Intestinal epithelium from the adult midgut of Drosophila melanogaster were immuno-stained for the cell periphery (integrin, red), nuclei (DAPI, blue) and stem cells (green). Nuclei are not seen in the tiny stem cells. The system was used to determine the role of intestinal stem cells in establishing the size of the gut in response to changes in food availability.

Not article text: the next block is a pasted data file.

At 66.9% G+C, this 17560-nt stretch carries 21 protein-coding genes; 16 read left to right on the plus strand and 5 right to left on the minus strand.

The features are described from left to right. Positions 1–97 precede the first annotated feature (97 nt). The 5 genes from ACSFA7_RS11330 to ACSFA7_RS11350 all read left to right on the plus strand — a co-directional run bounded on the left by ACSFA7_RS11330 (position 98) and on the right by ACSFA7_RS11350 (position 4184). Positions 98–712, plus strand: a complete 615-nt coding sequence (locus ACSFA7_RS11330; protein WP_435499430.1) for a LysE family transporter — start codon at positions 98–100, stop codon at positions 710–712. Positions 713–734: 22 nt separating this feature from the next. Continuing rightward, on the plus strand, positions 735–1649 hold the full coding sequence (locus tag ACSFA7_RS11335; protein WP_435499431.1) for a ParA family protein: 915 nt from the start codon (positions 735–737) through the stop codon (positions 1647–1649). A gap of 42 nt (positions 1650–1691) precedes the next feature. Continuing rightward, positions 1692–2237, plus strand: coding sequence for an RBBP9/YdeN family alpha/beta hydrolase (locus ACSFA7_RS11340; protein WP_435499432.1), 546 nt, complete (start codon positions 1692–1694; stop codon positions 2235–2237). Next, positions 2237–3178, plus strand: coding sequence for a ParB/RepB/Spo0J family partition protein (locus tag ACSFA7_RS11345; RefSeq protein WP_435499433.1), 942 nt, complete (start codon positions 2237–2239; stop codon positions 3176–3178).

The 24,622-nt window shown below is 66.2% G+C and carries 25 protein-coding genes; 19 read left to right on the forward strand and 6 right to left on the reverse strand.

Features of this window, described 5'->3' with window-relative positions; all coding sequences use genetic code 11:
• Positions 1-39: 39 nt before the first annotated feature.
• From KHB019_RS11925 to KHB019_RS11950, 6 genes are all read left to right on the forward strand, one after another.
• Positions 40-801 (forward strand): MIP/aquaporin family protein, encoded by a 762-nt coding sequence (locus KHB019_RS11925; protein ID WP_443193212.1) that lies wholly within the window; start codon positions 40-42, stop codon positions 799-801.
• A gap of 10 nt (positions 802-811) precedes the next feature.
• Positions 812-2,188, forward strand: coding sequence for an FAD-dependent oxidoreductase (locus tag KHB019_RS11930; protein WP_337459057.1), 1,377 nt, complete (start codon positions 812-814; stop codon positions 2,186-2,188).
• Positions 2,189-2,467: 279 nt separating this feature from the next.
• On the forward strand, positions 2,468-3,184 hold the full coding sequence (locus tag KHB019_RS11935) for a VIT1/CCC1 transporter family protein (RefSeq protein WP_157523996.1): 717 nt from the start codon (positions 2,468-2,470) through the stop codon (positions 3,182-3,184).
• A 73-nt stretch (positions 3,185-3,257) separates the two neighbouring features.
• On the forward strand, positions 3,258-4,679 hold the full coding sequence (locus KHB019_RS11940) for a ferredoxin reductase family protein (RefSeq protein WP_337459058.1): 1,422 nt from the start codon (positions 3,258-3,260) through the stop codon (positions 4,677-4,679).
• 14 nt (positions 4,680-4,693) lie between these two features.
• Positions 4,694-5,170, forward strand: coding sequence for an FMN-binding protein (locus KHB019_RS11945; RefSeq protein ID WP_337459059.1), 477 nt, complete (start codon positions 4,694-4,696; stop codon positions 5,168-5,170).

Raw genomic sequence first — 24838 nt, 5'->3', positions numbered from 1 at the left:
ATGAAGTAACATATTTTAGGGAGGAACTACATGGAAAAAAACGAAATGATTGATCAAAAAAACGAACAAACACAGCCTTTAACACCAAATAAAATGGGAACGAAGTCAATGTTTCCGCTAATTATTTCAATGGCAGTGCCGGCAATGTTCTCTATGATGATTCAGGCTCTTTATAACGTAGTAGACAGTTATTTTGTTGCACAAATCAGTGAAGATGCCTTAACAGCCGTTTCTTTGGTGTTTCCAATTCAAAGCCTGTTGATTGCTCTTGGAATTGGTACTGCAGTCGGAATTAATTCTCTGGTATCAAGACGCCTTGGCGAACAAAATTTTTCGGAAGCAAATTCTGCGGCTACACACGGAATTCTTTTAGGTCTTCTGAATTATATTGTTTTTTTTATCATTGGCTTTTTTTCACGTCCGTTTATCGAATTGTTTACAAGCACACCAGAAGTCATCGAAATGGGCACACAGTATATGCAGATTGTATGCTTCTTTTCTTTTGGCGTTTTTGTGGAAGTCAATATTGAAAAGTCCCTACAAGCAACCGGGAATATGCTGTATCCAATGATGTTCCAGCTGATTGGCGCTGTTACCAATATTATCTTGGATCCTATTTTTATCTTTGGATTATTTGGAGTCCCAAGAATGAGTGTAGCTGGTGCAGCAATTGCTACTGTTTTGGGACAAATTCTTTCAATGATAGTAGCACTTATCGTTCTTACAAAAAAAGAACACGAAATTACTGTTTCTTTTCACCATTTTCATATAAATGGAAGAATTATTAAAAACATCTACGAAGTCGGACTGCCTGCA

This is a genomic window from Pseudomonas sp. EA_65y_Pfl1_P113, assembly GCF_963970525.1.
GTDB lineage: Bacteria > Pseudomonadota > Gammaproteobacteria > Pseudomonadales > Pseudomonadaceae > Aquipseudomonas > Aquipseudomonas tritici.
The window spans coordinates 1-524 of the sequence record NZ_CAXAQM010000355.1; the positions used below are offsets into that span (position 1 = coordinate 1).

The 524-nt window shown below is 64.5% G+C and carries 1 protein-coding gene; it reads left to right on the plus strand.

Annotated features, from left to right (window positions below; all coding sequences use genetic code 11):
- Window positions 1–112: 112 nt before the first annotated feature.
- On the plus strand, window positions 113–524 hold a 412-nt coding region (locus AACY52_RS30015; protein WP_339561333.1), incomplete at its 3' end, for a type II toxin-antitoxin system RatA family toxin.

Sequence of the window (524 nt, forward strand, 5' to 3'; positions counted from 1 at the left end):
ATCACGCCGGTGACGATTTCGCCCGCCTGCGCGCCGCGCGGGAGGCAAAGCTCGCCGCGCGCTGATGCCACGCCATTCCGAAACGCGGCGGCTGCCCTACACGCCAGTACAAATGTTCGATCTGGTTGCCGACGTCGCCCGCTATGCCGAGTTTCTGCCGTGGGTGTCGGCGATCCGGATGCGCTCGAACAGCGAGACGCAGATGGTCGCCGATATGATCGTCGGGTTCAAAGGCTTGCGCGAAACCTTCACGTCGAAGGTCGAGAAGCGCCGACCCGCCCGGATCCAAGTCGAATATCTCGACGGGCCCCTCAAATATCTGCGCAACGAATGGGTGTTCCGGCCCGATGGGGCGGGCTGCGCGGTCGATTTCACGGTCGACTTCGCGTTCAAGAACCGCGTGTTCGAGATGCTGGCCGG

Midguts were fixed with 8% formaldehyde for 20 min at room temperature, and immunolabeled with primary antibodies bPS integrin (cf.6g11) and disc large (4F3), and stained with DAPI. The tissue was examined using a Leica TCs confocal microscope with a 63x N.A. 1.4 objective lens. Images were contrast enhanced and stem cells pseudocolored. See also: L E O'Brien et al., (2011) Altered modes of stem cell division drive adaptive intestinal growth. Cell 147:603-614.
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